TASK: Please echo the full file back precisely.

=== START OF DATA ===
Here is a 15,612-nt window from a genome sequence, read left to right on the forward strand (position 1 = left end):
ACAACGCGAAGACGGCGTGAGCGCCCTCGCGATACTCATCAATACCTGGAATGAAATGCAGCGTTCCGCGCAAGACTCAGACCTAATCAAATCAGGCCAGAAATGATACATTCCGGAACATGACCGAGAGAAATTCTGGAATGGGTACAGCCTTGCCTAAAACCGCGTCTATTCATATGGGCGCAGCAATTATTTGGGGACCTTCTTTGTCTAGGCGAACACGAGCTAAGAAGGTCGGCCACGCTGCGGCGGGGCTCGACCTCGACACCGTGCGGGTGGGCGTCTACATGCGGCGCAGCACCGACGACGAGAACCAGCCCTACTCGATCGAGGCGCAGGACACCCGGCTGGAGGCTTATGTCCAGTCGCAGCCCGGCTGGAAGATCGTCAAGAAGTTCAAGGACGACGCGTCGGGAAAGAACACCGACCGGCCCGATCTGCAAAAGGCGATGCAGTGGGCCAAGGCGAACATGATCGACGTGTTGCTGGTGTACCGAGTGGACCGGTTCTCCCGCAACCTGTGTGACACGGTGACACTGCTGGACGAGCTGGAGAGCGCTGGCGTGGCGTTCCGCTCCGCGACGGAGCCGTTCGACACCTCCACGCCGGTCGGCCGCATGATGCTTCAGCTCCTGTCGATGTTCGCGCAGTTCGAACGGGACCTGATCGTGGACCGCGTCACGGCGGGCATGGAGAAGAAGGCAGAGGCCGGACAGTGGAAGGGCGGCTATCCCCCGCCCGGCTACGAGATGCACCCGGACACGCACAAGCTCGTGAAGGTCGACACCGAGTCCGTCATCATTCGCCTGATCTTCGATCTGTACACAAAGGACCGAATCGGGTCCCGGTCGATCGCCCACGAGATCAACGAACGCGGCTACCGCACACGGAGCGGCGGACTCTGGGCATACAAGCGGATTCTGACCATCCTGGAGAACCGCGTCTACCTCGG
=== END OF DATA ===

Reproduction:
Here is a 15,612-nt window from a genome sequence, read left to right on the forward strand (position 1 = left end):
ACAACGCGAAGACGGCGTGAGCGCCCTCGCGATACTCATCAATACCTGGAATGAAATGCAGCGTTCCGCGCAAGACTCAGACCTAATCAAATCAGGCCAGAAATGATACATTCCGGAACATGACCGAGAGAAATTCTGGAATGGGTACAGCCTTGCCTAAAACCGCGTCTATTCATATGGGCGCAGCAATTATTTGGGGACCTTCTTTGTCTAGGCGAACACGAGCTAAGAAGGTCGGCCACGCTGCGGCGGGGCTCGACCTCGACACCGTGCGGGTGGGCGTCTACATGCGGCGCAGCACCGACGACGAGAACCAGCCCTACTCGATCGAGGCGCAGGACACCCGGCTGGAGGCTTATGTCCAGTCGCAGCCCGGCTGGAAGATCGTCAAGAAGTTCAAGGACGACGCGTCGGGAAAGAACACCGACCGGCCCGATCTGCAAAAGGCGATGCAGTGGGCCAAGGCGAACATGATCGACGTGTTGCTGGTGTACCGAGTGGACCGGTTCTCCCGCAACCTGTGTGACACGGTGACACTGCTGGACGAGCTGGAGAGCGCTGGCGTGGCGTTCCGCTCCGCGACGGAGCCGTTCGACACCTCCACGCCGGTCGGCCGCATGATGCTTCAGCTCCTGTCGATGTTCGCGCAGTTCGAACGGGACCTGATCGTGGACCGCGTCACGGCGGGCATGGAGAAGAAGGCAGAGGCCGGACAGTGGAAGGGCGGCTATCCCCCGCCCGGCTACGAGATGCACCCGGACACGCACAAGCTCGTGAAGGTCGACACCGAGTCCGTCATCATTCGCCTGATCTTCGATCTGTACACAAAGGACCGAATCGGGTCCCGGTCGATCGCCCACGAGATCAACGAACGCGGCTACCGCACACGGAGCGGCGGACTCTGGGCATACAAGCGGATTCTGACCATCCTGGAGAACCGCGTCTACCTCGG